Queen Elizabeth II welcomed President Trump to Buckingham Palace today with an honor guard and royal artillery salute, while Trump carried on an ugly dispute with the mayor of London, whom he called a “stone cold loser” and said was doing a terrible job of running Britain’s capital city.

The juxtaposition of high pageantry and low name-calling, on the first day of Trump’s state visit to Britain, captured yet again the odd swath that this president cuts on the world stage: impulsive and erratic, delighted by a lavish welcome but preoccupied by petty feuds or events back home.

It also showcased the deep ambivalence Trump’s visit has elicited.

The British public mostly rejects Trump and his policies, but the governing elite recognizes the need to reinforce the alliance with the United States as it negotiates Britain’s exit from the European Union.

Members of Britain’s royalty did their part, treating Trump and the first lady, Melania Trump, to lunch, and later Monday a lavish state banquet at Buckingham Palace.

The Trumps also had afternoon tea with the Prince of Wales and his wife, Duchess of Cornwall, at their residence, Clarence House.

The Trumps also laid a wreath at Westminster Abbey, where England’s queens and kings are crowned, married, and laid to rest.

But the stately narrative carried a more rough-edged subtext.

Even before Air Force One touched down outside London, Trump was on Twitter, accusing the mayor of London, Sadiq Khan, with whom he has feuded since 2016 over immigration, terrorism and other issues, of being “nasty” to him, while misspelling the mayor’s name and mocking his stature.

“Kahn reminds me very much of our dumb and incompetent Mayor of NYC, de Blasio, who has also done a terrible job — only half his height,” Mr. Trump said in a message posted on Twitter, as he invoked another pet target, Mayor Bill de Blasio of New York. Mr. Khan, he said, should pay attention to London’s crime rate.



Khan, a Muslim of Pakistani extraction, had earlier described Trump as “just one of the most egregious examples of a growing global threat” and likened the president’s language to that used by “fascists of the 20th century.” In particular, he has singled out Mr. Trump’s effort to ban travelers from Muslim countries.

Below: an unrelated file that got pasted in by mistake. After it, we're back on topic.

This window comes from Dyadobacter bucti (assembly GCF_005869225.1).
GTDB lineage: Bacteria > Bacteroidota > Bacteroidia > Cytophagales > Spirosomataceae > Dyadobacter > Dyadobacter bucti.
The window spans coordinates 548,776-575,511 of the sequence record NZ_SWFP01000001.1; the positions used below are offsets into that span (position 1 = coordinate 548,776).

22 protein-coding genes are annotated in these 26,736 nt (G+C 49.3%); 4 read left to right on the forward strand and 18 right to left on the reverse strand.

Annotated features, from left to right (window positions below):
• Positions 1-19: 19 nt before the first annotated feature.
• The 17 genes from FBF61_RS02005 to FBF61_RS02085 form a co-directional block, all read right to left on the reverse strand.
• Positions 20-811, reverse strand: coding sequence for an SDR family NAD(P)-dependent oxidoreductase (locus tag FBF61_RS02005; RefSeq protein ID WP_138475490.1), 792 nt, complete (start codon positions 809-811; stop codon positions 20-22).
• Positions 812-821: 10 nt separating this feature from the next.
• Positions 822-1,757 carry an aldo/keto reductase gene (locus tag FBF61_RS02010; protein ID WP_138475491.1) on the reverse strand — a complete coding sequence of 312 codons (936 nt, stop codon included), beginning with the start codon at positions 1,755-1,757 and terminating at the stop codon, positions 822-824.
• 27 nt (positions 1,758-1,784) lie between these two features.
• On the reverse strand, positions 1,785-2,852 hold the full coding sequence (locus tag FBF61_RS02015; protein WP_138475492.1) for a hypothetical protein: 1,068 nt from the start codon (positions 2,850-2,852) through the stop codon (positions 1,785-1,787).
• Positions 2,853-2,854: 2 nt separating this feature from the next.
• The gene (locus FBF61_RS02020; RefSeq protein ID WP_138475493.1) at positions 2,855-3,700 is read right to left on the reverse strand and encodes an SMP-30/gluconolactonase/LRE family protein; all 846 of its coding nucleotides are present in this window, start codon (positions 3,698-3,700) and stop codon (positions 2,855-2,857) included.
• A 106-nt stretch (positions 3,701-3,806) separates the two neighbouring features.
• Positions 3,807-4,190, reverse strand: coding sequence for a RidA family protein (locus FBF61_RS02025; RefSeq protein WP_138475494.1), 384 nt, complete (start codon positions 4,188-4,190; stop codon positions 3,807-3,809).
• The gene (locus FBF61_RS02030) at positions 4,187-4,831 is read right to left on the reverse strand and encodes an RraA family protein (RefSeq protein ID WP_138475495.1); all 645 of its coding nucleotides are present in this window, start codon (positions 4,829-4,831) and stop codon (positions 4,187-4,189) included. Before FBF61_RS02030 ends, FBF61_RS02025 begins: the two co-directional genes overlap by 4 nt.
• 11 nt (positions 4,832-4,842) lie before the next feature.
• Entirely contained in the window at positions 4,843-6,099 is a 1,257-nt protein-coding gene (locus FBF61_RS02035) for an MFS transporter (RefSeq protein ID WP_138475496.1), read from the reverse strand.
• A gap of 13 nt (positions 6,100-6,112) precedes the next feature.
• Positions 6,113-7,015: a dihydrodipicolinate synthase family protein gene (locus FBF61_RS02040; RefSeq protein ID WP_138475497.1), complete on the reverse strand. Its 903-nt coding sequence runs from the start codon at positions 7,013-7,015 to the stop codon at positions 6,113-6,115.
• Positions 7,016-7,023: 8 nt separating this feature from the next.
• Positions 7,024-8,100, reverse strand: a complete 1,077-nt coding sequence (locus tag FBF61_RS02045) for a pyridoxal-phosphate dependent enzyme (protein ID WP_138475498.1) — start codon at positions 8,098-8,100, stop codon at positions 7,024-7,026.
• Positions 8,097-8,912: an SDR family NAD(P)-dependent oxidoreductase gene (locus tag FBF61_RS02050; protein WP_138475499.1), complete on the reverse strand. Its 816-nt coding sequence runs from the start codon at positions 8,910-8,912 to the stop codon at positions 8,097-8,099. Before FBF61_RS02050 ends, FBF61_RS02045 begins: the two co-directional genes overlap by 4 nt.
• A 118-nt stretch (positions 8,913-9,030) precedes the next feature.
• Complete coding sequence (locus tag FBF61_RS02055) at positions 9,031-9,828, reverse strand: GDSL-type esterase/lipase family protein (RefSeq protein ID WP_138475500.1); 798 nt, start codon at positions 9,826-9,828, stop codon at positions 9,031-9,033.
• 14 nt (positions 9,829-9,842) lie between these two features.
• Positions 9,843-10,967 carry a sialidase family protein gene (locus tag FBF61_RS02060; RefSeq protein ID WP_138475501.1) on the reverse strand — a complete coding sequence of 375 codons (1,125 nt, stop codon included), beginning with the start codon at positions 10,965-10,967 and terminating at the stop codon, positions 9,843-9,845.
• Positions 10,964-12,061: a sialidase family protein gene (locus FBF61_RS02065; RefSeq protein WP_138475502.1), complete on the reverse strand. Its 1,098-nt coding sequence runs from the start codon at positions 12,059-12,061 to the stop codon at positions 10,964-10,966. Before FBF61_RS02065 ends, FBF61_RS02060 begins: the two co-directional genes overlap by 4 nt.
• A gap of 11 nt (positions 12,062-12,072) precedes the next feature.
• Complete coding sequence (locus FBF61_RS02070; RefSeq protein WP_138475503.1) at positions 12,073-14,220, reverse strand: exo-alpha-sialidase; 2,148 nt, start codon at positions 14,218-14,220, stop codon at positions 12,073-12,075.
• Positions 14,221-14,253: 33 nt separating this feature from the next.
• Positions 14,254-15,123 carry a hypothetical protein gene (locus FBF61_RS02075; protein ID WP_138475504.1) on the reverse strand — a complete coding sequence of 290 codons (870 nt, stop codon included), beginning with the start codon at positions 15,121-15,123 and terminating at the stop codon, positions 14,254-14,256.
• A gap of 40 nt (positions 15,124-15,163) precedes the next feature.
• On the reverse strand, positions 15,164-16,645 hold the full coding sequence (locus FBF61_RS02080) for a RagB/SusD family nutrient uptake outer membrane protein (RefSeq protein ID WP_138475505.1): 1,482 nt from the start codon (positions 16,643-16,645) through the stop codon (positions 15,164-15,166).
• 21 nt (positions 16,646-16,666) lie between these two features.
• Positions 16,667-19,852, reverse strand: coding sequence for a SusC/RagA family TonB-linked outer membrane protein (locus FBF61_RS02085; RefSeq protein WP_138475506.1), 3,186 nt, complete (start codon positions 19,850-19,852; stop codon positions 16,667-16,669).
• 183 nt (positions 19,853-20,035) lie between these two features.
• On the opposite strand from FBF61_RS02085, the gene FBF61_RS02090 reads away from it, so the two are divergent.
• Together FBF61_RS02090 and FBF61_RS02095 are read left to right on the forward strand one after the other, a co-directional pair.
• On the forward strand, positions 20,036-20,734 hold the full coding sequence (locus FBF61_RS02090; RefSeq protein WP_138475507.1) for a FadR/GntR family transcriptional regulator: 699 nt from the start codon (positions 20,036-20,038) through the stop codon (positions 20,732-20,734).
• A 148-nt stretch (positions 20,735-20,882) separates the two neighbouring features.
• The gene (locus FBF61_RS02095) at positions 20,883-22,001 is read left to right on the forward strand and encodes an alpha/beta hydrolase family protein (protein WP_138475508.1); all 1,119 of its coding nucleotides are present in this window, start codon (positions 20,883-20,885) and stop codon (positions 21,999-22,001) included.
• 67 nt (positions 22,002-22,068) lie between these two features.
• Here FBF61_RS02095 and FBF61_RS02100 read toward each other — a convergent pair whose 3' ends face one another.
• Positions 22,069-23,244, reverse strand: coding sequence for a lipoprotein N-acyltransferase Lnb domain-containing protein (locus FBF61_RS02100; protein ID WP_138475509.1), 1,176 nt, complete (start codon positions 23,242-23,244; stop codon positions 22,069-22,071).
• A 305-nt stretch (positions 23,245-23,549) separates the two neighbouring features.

Trump’s spirits appeared to have lifted by noon, when he arrived at Buckingham Palace, a three-mile journey he made by helicopter.

In May 2011, former President Barack Obama made the same trip by motorcade, driving past cheering crowds.

By using a helicopter, Mr. Trump avoided any possibility of encountering protesters, though the main demonstrations are expected on Tuesday.

At the palace, Trump inspected an honor guard with Prince Charles, while the queen watched, alongside Mrs. Trump and the Duchess of Cornwall, the wife of Charles.

Following a private lunch, Queen Elizabeth showed Trump a collection of gifts that appeared carefully curated to reflect his interests.


President Trump smiles with Queen Elizabeth II after praising her as a ‘great, great woman’ during a State Banquet on Monday night at Buckingham Palace .


They included a map of New York from 1775, a natural history of the Carolinas, Florida and the Bahama Islands, and a table devoted to the Scottish links, with golf-related pictures, letters and a bolt of tartan-patterned Harris tweed.

Trump owns a golf club in Scotland.

And there were brief reminders of another contretemps that Trump set off just before leaving the United States.

During the exhibit of gifts, cameras caught Prince Harry making a brief appearance at the back of the room, but quickly ducking out again.

The prince’s wife, the Duchess of Sussex, formerly known as Meghan Markle, an American actress, was deeply critical of  Trump in November 2016 just before he was elected.

She does not plan to meet Trump on this trip, British officials said, because she is on maternity leave.

When Trump was told of those remarks last week by an interviewer for the British tabloid The Sun, he said he didn’t know “she was nasty.”

He then denied the remark, which was on an audio recording.


Attribution:The New York Times
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